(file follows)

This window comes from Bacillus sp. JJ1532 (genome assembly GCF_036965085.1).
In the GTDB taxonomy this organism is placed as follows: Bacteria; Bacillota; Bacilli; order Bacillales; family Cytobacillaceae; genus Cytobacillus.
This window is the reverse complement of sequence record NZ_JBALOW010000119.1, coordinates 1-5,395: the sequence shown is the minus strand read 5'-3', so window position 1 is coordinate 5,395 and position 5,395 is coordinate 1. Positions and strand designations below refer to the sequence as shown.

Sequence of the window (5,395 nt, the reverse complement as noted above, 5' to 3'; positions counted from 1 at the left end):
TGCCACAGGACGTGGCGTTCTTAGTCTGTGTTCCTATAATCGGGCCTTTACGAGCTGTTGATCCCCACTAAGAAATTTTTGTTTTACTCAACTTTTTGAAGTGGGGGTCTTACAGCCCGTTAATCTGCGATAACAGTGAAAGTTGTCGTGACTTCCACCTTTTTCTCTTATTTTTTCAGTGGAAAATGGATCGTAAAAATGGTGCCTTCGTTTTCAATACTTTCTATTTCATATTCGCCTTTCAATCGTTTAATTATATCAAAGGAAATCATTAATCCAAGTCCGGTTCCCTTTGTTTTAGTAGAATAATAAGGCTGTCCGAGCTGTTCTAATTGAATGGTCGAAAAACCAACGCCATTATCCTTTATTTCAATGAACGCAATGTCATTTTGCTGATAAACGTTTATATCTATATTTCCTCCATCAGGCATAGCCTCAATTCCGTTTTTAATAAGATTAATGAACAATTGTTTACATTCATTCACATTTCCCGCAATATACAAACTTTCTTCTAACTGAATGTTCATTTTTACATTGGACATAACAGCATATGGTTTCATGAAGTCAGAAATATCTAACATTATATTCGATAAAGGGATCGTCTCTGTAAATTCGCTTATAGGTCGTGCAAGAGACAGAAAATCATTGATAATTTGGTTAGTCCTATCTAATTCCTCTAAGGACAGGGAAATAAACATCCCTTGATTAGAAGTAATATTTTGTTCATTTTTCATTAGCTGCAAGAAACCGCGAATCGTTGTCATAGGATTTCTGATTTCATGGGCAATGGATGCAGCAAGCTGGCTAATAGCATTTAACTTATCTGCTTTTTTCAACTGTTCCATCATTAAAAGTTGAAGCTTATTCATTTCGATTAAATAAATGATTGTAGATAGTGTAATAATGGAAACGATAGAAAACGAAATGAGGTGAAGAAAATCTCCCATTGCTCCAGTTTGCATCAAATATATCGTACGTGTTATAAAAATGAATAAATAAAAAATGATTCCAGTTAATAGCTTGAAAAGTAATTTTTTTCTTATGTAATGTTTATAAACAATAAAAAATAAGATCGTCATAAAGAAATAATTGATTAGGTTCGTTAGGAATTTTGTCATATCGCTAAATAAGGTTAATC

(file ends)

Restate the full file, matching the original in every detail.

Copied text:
This window comes from Bacillus sp. JJ1532 (genome assembly GCF_036965085.1).
In the GTDB taxonomy this organism is placed as follows: Bacteria; Bacillota; Bacilli; order Bacillales; family Cytobacillaceae; genus Cytobacillus.
This window is the reverse complement of sequence record NZ_JBALOW010000119.1, coordinates 1-5,395: the sequence shown is the minus strand read 5'-3', so window position 1 is coordinate 5,395 and position 5,395 is coordinate 1. Positions and strand designations below refer to the sequence as shown.

Sequence of the window (5,395 nt, the reverse complement as noted above, 5' to 3'; positions counted from 1 at the left end):
TGCCACAGGACGTGGCGTTCTTAGTCTGTGTTCCTATAATCGGGCCTTTACGAGCTGTTGATCCCCACTAAGAAATTTTTGTTTTACTCAACTTTTTGAAGTGGGGGTCTTACAGCCCGTTAATCTGCGATAACAGTGAAAGTTGTCGTGACTTCCACCTTTTTCTCTTATTTTTTCAGTGGAAAATGGATCGTAAAAATGGTGCCTTCGTTTTCAATACTTTCTATTTCATATTCGCCTTTCAATCGTTTAATTATATCAAAGGAAATCATTAATCCAAGTCCGGTTCCCTTTGTTTTAGTAGAATAATAAGGCTGTCCGAGCTGTTCTAATTGAATGGTCGAAAAACCAACGCCATTATCCTTTATTTCAATGAACGCAATGTCATTTTGCTGATAAACGTTTATATCTATATTTCCTCCATCAGGCATAGCCTCAATTCCGTTTTTAATAAGATTAATGAACAATTGTTTACATTCATTCACATTTCCCGCAATATACAAACTTTCTTCTAACTGAATGTTCATTTTTACATTGGACATAACAGCATATGGTTTCATGAAGTCAGAAATATCTAACATTATATTCGATAAAGGGATCGTCTCTGTAAATTCGCTTATAGGTCGTGCAAGAGACAGAAAATCATTGATAATTTGGTTAGTCCTATCTAATTCCTCTAAGGACAGGGAAATAAACATCCCTTGATTAGAAGTAATATTTTGTTCATTTTTCATTAGCTGCAAGAAACCGCGAATCGTTGTCATAGGATTTCTGATTTCATGGGCAATGGATGCAGCAAGCTGGCTAATAGCATTTAACTTATCTGCTTTTTTCAACTGTTCCATCATTAAAAGTTGAAGCTTATTCATTTCGATTAAATAAATGATTGTAGATAGTGTAATAATGGAAACGATAGAAAACGAAATGAGGTGAAGAAAATCTCCCATTGCTCCAGTTTGCATCAAATATATCGTACGTGTTATAAAAATGAATAAATAAAAAATGATTCCAGTTAATAGCTTGAAAAGTAATTTTTTTCTTATGTAATGTTTATAAACAATAAAAAATAAGATCGTCATAAAGAAATAATTGATTAGGTTCGTTAGGAATTTTGTCATATCGCTAAATAAGGTTAATC